The Food and Drug Administration Amendments Act of 2007 gave the FDA the authority to require a Risk Evaluation and Mitigation Strategy (REMS) from manufacturers to ensure that the benefits of a drug or biological product outweigh its risks. A REMS program may include a medication guide, a patient package insert, a plan for communicating risks to health care providers or other elements that the FDA deems necessary to assure the safe use of the drug. We have worked with a vendor to assist in the development of our REMS program and submitted a plan for this program to the FDA as part of our NDA for CORLUX for the treatment of Cushing’s Syndrome.

Regulatory approval of an NDA or NDA supplement is never guaranteed. Despite the time, resources and effort expended, failure can occur at any stage. The FDA has substantial discretion in the approval process for human medicines. The FDA can deny, delay or limit approval of a product candidate for many reasons including:

 

   

the FDA may not find that the candidate is safe;

 

   

the FDA may not find data from the clinical or preclinical testing to be sufficient;

 

   

the FDA may not approve our or our third party manufacturers’ processes or facilities;

 

   

the FDA may not find that our REMS program is adequate to address the risks associated with our product candidate.

Future governmental action or changes in FDA policy or personnel may also result in delays or rejection of an NDA in the United States. In addition, because the only currently FDA-approved use of mifepristone is the termination of pregnancy, we expect that the label for CORLUX will include some limitations, including a warning that it should not be used by pregnant women or women seeking to become pregnant.

If we receive regulatory approval for our product candidates, including CORLUX, we will also be subject to ongoing FDA obligations and continued regulatory oversight and review, such as continued safety reporting requirements; and we may also be subject to additional FDA post-marketing obligations. If we are not able to maintain regulatory compliance, we may not be permitted to market our product candidates and/or may be subject to product recalls or seizures.

Any regulatory approvals that we receive for our product candidates may also be subject to limitations on the indicated uses for which the medicine may be marketed or contain requirements for potentially costly post-marketing follow-up studies. In addition, if the FDA approves any of our product candidates, the labeling, packaging, adverse event reporting, storage, advertising, promotion and record-keeping for the medicine will be subject to extensive regulatory requirements. The subsequent discovery of previously unknown problems with the medicine, including adverse events of unanticipated severity or frequency, may result in restrictions on the marketing of the medicine, and could include withdrawal of the medicine from the market.

The Orphan Drug Designation for CORLUX for the treatment of endogenous Cushing’s Syndrome may not provide protection from competition and other benefits as anticipated.

In July 2007, we received Orphan Drug Designation from the FDA for CORLUX for the treatment of endogenous Cushing’s Syndrome. Drugs that receive Orphan Drug Designation obtain seven years of marketing exclusivity from the date of drug approval, as well as tax credits for clinical trial costs, marketing application filing fee waivers and assistance from the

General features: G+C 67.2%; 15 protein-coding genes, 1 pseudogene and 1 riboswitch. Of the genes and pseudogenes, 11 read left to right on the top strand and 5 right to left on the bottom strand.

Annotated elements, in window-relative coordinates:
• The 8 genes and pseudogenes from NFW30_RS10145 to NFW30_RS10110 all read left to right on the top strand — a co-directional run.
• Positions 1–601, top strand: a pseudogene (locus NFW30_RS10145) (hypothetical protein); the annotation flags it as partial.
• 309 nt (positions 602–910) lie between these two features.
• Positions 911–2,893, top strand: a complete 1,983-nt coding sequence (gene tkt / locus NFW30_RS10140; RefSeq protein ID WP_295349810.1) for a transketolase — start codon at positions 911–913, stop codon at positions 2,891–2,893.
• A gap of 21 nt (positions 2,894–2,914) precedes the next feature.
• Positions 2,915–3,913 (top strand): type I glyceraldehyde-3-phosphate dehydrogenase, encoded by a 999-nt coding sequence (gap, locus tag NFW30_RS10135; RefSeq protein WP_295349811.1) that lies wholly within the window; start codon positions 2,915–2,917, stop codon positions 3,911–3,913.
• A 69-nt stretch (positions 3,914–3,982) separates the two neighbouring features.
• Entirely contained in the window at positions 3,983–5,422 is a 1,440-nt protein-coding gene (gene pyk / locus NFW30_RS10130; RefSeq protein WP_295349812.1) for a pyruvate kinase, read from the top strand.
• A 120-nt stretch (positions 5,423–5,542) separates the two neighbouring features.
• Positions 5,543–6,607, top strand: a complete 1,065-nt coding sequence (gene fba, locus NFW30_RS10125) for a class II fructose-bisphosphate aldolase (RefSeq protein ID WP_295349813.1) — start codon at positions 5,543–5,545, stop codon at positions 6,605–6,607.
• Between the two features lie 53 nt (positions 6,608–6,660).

20


Table of Contents

FDA in the drug development process. Although we have received Orphan Drug Designation from the FDA, we cannot be assured that we will recognize the potential benefits of this designation.

For example, we are aware that Laboratoire HRA Pharma has received an Orphan Drug Designation in the United States and Europe for the use of mifepristone to treat a subtype of Cushing’s Syndrome and has begun a Phase 2 clinical trial in Europe and the United States for this indication. We are also aware that Exelgyn Laboratories, which operates as a subsidiary of Medi Challenge (Pty) Ltd., received Orphan Drug Designation for Cushing’s Syndrome in Europe, but they have stated that they have not yet conducted any clinical trials.

If another drug with the same active ingredient is approved for this indication before CORLUX, we will not garner the seven years of marketing exclusivity from the date of drug approval in the U.S. and other benefits that we anticipate. If CORLUX is the first drug approved by the FDA for this indication, any delay in our commercialization of the product, may have a negative impact on the revenue that we might be able to realize from the exclusivity provided during those seven years.

Even if we receive approval for the marketing and sale of CORLUX for the treatment of Cushing’s Syndrome and / or psychotic depression, CORLUX may never be accepted as a treatment for the approved indications, which would adversely affect our financial results.

Many factors may affect the market acceptance and commercial success of CORLUX for the treatment of Cushing’s Syndrome and / or the psychotic features of psychotic depression or for any other approved indication.

Even if the FDA approves CORLUX for the treatment of Cushing’s Syndrome, for the treatment of the psychotic features of psychotic depression, or for any other indication, physicians may not adopt CORLUX. Physicians will recommend the use of CORLUX only if they determine, based on experience, clinical data, side effect profiles and other factors, that it is preferable to other products or treatments then in use. Acceptance of CORLUX among influential practitioners may be essential for market acceptance of CORLUX.

Other factors that may affect the market acceptance and commercial success of CORLUX include:

 

   

the effectiveness of CORLUX, including any side effects, as compared to alternative treatment methods;